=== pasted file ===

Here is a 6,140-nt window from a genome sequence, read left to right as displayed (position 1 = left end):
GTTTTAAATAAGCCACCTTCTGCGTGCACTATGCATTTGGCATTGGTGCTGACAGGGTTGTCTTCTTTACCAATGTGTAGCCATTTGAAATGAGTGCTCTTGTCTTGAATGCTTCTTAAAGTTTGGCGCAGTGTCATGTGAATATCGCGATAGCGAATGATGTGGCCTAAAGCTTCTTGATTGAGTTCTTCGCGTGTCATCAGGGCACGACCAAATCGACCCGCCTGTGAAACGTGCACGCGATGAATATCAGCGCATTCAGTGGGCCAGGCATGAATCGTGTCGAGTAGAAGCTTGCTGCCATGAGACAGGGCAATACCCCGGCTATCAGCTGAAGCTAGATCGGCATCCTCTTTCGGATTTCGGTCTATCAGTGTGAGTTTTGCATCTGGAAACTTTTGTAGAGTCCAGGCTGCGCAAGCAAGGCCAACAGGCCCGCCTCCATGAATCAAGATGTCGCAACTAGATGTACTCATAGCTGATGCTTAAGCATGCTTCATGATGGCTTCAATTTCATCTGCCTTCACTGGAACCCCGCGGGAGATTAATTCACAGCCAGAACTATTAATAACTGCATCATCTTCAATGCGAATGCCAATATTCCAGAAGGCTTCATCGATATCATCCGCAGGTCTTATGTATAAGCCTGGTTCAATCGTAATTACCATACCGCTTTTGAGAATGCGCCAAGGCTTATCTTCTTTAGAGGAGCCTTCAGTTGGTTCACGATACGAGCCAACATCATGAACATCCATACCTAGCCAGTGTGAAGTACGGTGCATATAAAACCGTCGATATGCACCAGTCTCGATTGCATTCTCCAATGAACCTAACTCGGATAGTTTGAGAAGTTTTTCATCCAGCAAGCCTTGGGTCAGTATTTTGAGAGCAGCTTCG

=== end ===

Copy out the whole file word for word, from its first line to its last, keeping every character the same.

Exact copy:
Here is a 6,140-nt window from a genome sequence, read left to right as displayed (position 1 = left end):
GTTTTAAATAAGCCACCTTCTGCGTGCACTATGCATTTGGCATTGGTGCTGACAGGGTTGTCTTCTTTACCAATGTGTAGCCATTTGAAATGAGTGCTCTTGTCTTGAATGCTTCTTAAAGTTTGGCGCAGTGTCATGTGAATATCGCGATAGCGAATGATGTGGCCTAAAGCTTCTTGATTGAGTTCTTCGCGTGTCATCAGGGCACGACCAAATCGACCCGCCTGTGAAACGTGCACGCGATGAATATCAGCGCATTCAGTGGGCCAGGCATGAATCGTGTCGAGTAGAAGCTTGCTGCCATGAGACAGGGCAATACCCCGGCTATCAGCTGAAGCTAGATCGGCATCCTCTTTCGGATTTCGGTCTATCAGTGTGAGTTTTGCATCTGGAAACTTTTGTAGAGTCCAGGCTGCGCAAGCAAGGCCAACAGGCCCGCCTCCATGAATCAAGATGTCGCAACTAGATGTACTCATAGCTGATGCTTAAGCATGCTTCATGATGGCTTCAATTTCATCTGCCTTCACTGGAACCCCGCGGGAGATTAATTCACAGCCAGAACTATTAATAACTGCATCATCTTCAATGCGAATGCCAATATTCCAGAAGGCTTCATCGATATCATCCGCAGGTCTTATGTATAAGCCTGGTTCAATCGTAATTACCATACCGCTTTTGAGAATGCGCCAAGGCTTATCTTCTTTAGAGGAGCCTTCAGTTGGTTCACGATACGAGCCAACATCATGAACATCCATACCTAGCCAGTGTGAAGTACGGTGCATATAAAACCGTCGATATGCACCAGTCTCGATTGCATTCTCCAATGAACCTAACTCGGATAGTTTGAGAAGTTTTTCATCCAGCAAGCCTTGGGTCAGTATTTTGAGAGCAGCTTCG